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Issue Report

Collection of full-length papers and in-depth analysis of economic and management issues.

Korea's Winter Power Shortages: Causes and Cures

Korea's Winter Power Shortages: Causes and Cures

LEE Won-Hee

Mar. 6, 2012

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Originally released in January 2011

Serious power shortages in Korea are likely to continue for the time being, as reserve power for the 2012/2013 winter season is likely to dip to 500,000 kW, nearly equivalent to the levels prevailing during the nationwide rolling blackouts of September 15, 2011. Prolonged power shortages have the potential to induce numerous negative effects, including disruption of social systems, lowering of industrial productivity, and even the transfer of operations overseas. Recent electricity shortfalls in Korea are neither a one-time anomaly, nor a seasonal concern for the winter months, but are the end result of years of inaccurate forecasts of power demand. Hence, resolving Korea's power shortages will require structural solutions that address the underlying causes.

The reason for Korea's current conundrum is that its power supply has not kept up with changes in demand. Demand for power has shifted as Korean consumers have turned increasingly to electric heating and cooling equipment, aggravated by seasonal demand spikes from climate change, increased power consumption by the service industry; and increased demand from higher living standards. On the supply side, however, capacity expansion has fallen well short of meeting demand, not only because of inaccurate forecasting, but also because of delays in plant construction due to public opposition and a more complex policy environment.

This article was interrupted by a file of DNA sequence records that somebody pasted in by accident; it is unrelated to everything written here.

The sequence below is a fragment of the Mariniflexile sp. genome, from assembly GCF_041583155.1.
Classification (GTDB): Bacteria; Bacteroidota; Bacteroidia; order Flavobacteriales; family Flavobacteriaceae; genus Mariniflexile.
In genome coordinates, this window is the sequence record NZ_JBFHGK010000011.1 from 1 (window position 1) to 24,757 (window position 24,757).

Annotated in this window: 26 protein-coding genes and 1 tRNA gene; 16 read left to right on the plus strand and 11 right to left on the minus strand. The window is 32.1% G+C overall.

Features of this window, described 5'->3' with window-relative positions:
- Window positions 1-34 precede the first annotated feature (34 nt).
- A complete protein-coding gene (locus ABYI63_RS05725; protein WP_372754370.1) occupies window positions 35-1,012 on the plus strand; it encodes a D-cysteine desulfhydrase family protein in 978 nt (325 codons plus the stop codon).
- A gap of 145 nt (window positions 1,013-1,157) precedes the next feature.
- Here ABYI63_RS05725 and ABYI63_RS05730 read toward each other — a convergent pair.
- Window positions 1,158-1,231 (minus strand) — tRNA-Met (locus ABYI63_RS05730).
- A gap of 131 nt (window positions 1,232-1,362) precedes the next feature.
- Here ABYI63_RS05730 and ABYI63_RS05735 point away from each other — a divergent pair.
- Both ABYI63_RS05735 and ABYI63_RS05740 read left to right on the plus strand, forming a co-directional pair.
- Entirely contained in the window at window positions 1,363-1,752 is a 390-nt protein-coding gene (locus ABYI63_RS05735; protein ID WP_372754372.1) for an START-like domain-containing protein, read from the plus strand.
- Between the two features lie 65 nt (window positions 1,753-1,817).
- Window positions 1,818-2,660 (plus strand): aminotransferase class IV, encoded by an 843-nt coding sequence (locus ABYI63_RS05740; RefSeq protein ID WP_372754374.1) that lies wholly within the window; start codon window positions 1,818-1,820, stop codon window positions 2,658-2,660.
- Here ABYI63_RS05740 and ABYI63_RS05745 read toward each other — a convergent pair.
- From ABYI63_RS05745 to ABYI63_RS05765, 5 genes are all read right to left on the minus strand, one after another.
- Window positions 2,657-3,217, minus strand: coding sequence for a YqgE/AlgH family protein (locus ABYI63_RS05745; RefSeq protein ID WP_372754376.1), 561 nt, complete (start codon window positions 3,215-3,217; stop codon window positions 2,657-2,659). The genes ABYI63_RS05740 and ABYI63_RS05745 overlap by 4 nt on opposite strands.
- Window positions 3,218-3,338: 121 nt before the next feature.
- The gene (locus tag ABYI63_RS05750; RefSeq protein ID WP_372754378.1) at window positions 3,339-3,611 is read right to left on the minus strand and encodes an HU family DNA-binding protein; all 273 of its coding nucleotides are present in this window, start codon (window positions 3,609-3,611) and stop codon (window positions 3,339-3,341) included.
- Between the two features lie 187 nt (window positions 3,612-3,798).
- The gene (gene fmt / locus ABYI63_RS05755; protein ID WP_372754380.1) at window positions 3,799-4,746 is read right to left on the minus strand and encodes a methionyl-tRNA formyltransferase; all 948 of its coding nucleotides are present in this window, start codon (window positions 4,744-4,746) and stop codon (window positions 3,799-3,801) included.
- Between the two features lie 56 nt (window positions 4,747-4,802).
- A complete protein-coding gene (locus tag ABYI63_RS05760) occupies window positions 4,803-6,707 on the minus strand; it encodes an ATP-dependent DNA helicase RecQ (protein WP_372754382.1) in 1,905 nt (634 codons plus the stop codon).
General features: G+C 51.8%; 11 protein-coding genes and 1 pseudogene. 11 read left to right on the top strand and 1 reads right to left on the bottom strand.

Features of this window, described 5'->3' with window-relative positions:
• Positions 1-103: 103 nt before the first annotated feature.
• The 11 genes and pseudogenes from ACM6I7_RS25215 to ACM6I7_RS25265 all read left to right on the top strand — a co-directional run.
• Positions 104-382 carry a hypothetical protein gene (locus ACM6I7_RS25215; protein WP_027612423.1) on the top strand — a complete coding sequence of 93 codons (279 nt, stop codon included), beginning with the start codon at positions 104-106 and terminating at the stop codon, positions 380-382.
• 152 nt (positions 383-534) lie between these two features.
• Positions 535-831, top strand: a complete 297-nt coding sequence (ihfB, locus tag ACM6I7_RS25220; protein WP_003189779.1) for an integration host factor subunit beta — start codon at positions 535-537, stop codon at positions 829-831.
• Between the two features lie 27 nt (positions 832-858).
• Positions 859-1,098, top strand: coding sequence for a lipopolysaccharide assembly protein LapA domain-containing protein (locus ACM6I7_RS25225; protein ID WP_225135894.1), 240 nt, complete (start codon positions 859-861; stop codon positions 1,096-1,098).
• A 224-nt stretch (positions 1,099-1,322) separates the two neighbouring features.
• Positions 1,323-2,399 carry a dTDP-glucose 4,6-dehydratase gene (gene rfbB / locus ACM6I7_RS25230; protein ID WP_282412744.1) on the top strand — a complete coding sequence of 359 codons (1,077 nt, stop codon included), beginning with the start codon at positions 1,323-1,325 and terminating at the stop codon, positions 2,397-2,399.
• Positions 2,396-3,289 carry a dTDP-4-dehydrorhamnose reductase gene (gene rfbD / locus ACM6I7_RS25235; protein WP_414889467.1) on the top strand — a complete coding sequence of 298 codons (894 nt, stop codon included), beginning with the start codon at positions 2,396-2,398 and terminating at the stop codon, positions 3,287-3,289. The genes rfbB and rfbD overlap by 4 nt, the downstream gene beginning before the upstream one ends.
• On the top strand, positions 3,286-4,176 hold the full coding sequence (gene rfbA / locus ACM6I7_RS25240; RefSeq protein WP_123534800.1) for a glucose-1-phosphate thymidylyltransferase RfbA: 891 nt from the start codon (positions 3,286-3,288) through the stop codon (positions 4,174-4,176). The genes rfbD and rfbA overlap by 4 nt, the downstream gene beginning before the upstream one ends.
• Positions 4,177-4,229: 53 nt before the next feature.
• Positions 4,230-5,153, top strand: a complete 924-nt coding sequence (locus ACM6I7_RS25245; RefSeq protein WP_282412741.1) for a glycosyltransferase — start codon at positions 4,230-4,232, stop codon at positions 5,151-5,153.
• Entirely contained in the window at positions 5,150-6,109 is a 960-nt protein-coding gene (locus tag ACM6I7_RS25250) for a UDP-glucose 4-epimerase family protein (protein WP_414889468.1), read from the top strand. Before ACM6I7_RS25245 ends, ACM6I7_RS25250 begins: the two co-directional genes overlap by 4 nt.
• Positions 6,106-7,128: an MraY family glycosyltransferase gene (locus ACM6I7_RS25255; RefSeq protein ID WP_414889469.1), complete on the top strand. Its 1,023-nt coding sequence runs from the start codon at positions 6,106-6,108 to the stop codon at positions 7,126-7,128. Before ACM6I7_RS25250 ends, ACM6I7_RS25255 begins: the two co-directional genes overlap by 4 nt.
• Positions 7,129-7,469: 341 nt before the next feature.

Plant construction requires a bare minimum of two to three years, making it critical to strengthen Korea's power demand management in the short term. To address this issue, Korea must put first priority on seasonal demand management; and in particular, on increasing load leveling on commercial consumers, whose power consumption spikes with the seasons. Second, Korea needs a systematic emergency response system in its power infrastructure. Load leveling and mandatory restrictions must be extended to minimize social disruption and economic losses when a major emergency occurs. Over the mid to long term, Korea needs to address the supply side of its power issues through increased production. To this end, Korea will need accurate demand forecasts that reflect the country's changing demand patterns, and power supply plans that reflect such forecasts. Private investment in new plants must also be facilitated to ensure that new plants are constructed without the usual delays. Finally Korea needs to retool its p ower infrastructure with more advanced technology and leverage such investments to promote new investment and growth. For this purpose, a range of new technologies is available, including IT-powered smart grids, high-efficiency clean coal power plants, next generation nuclear power plants, and high efficiency devices like LED lighting products.

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